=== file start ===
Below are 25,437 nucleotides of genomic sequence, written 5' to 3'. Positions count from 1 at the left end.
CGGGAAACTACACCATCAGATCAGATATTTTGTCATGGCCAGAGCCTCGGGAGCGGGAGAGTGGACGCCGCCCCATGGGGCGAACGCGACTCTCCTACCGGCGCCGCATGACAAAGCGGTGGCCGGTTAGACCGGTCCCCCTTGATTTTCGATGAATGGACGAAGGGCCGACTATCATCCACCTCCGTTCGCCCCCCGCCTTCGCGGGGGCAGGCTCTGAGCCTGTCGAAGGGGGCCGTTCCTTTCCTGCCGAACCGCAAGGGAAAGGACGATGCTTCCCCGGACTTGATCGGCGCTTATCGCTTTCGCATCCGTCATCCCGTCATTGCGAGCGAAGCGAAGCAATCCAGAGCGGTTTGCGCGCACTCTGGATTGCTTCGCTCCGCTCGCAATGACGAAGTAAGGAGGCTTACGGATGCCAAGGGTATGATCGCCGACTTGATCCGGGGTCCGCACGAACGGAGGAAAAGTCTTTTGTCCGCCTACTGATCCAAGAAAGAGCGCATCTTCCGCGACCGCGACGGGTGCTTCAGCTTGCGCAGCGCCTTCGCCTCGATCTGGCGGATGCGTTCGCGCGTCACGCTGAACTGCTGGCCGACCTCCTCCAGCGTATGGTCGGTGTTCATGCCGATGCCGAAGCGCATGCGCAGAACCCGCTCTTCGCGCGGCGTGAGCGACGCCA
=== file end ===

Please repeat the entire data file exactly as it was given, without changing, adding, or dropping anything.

Below are 25,437 nucleotides of genomic sequence, written 5' to 3'. Positions count from 1 at the left end.
CGGGAAACTACACCATCAGATCAGATATTTTGTCATGGCCAGAGCCTCGGGAGCGGGAGAGTGGACGCCGCCCCATGGGGCGAACGCGACTCTCCTACCGGCGCCGCATGACAAAGCGGTGGCCGGTTAGACCGGTCCCCCTTGATTTTCGATGAATGGACGAAGGGCCGACTATCATCCACCTCCGTTCGCCCCCCGCCTTCGCGGGGGCAGGCTCTGAGCCTGTCGAAGGGGGCCGTTCCTTTCCTGCCGAACCGCAAGGGAAAGGACGATGCTTCCCCGGACTTGATCGGCGCTTATCGCTTTCGCATCCGTCATCCCGTCATTGCGAGCGAAGCGAAGCAATCCAGAGCGGTTTGCGCGCACTCTGGATTGCTTCGCTCCGCTCGCAATGACGAAGTAAGGAGGCTTACGGATGCCAAGGGTATGATCGCCGACTTGATCCGGGGTCCGCACGAACGGAGGAAAAGTCTTTTGTCCGCCTACTGATCCAAGAAAGAGCGCATCTTCCGCGACCGCGACGGGTGCTTCAGCTTGCGCAGCGCCTTCGCCTCGATCTGGCGGATGCGTTCGCGCGTCACGCTGAACTGCTGGCCGACCTCCTCCAGCGTATGGTCGGTGTTCATGCCGATGCCGAAGCGCATGCGCAGAACCCGCTCTTCGCGCGGCGTGAGCGACGCCA